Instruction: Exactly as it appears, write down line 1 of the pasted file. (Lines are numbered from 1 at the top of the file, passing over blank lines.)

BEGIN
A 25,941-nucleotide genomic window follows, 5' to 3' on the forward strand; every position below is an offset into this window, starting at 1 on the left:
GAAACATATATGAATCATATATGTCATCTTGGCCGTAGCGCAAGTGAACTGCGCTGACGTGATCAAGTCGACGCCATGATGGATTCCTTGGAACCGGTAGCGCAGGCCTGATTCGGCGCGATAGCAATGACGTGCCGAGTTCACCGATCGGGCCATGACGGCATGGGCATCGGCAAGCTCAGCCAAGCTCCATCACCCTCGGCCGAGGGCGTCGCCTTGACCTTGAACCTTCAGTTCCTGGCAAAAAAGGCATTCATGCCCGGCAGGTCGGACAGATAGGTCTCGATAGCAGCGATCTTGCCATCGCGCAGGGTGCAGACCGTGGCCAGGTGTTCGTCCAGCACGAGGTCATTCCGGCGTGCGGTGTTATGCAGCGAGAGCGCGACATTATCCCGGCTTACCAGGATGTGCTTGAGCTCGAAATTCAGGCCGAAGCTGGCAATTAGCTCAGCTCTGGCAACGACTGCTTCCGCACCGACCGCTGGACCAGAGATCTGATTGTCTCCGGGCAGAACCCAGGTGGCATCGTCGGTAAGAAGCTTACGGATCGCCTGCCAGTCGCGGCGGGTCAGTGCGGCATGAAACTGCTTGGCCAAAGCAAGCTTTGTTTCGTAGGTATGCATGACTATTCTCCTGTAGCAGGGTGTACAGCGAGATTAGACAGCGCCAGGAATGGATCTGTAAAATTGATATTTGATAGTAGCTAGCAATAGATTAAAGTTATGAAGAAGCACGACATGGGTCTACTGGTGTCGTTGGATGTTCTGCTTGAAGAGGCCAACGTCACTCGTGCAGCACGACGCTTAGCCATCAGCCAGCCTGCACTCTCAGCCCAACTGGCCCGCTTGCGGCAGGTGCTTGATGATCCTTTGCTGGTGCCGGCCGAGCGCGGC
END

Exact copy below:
A 25,941-nucleotide genomic window follows, 5' to 3' on the forward strand; every position below is an offset into this window, starting at 1 on the left: